Double Whammy: Depression + ADD

I am very public with my co-diagnosis of bi-polor & ADD. I’m now treated for nearly 2 decades. A matter of fact, I’m available to make a presentation for your club or gathering, to demystify it for anyone curious, fearful, or suddenly dealing with a partner, child, or relative. Sadly, while bi-polar tilts toward exciting mania when young, as we age mood drifts more to depression. This past month has been a very tough, with 10 of my last 20 days spent “in bed, curtains drawn”. The “black dog of depression” at my side, is so descriptive.
Depression & ADD is a double whammy, because elevating your mood often just runs you into nimble confusion. When you finally perceive structure, as well comes an overwhelming sense it is just too much, or that long obscured outcome is just pointless. It is why people diagnosed with bi-polar or depression often chase a “hypo-manic” mood: once organized, lets go! Studies show depression is 2.7 times more likely in adults with ADD/ADHD than in general. It makes sense.
I made an unscheduled appointment with my doctor of 12+ years, asking him to attack my month in hell by increasing or switching my “Mood Elevator”. By bumping my euphoria to “first cup of coffee / morning sunrise” My vision was the energy to climb out of bed and get started might bring clarity as an by-product.
But he said no, and I trust him. Let’s bump attention, letting that push up my mood. So now I find myself with clarity of though and in just 2 days can now see my life, my projects in their entirety; even the steps; first, second, third. I race to build to-do lists, follow-up calls, notes to write. Will clarity last? Who knows.
Yet I sit without the elevated mood I wanted. So it is up to ME, to drag my sorry self out of bed and go do what needs be done.
Many people thrive despite a diagnosis of bi-polar, depression, ADD or ADHD; mostly using external structures to compensate. In many ways you become hostage to keeping these “life lines” in place; no less than kidney dialysis, or nitro pills carried around your neck.
The primary foundation, of course, is medication from a doctor you trust. In the beginning a hammer to bring wild swings into control, leaving you asleep before lunch or jittery all night. But after two or three years of tweaking, you find yourself cutting a small dose pill in half or taking others maybe 2 or 3 times per week “as needed” (or only during month-end closing or family visits). Add in good diet, exercise, a regular sleep cycle; plus family and friends that understand, empathize and support you.
But its external tools like to-do lists, reminder sheets, folders and boxes and ashtrays kept in certain places that bring order to mayhem. They begin to drive your life, and if you keep them up … you survive. Oh, but once the black dog arrives, once the curtains are drawn dark for three days and the bills go past due, the party cancelled, even starting a new list can be too steep a hill to climb. Those lists, those boxes, become the lifeline bringing air to the man underwater letting him rise into sunshine and breathe again.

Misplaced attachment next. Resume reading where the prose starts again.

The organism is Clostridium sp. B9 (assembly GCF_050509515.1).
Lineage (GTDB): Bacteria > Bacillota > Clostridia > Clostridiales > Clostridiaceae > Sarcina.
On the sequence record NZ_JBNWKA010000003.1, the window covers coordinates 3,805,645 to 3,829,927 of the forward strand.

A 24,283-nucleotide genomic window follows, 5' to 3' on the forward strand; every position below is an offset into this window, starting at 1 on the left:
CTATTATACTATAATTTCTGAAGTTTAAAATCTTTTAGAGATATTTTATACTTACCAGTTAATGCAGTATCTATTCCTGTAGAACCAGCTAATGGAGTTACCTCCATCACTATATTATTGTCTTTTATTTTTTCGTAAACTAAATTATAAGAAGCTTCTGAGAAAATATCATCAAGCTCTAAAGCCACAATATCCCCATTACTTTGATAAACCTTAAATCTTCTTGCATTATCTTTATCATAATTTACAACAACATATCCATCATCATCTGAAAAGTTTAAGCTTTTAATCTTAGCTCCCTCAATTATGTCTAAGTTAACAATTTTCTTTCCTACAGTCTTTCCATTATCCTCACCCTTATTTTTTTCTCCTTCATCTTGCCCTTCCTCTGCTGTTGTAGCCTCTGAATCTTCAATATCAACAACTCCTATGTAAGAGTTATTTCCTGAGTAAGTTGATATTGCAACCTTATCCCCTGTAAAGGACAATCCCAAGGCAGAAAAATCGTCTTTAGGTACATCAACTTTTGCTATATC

Those gifted without any diagnosis have no idea just how much of life is “muscle memory”: where you put your keys, when the water bill is due, that the “24 months no interest” contract comes due in July not October. Lists, and diagrams, and “cheat sheets” bring you back when you have “brain fog” for the one thousandth return to life. We post those rescue tools during good times, may not look at them, but live or die by them some unknown day.
Who needs a fire alarm, a life jacket, a parachute, an air bag? Go ahead, disable those in YOUR life. That’s like taking down our to-do lists, packing lists, telephone reminders, maps, notes.  Why am I always on my phone? Why does my phone run “a hundred apps”? Because before smart phones I had all of that written out on paper, in spiral binders and loose leafs, that I carried everywhere scared to death I would lose them.
My doctor played played a little trick this week, elevating my attention with just a tweak of euphoria. Now its up to me. So far, just a few days in, its working. Here I am finally writing again, organizing my bills & mail, and cleaning the condo. With my mood essentially flat, and while we live in a country beset with political turmoil, terrible social injustice, every possible depressing global situation. Today I climbed out of bed, opened the curtain, fired up my laptop and got to work. Like I said, I trust my doctor.
Let’s see how it goes.

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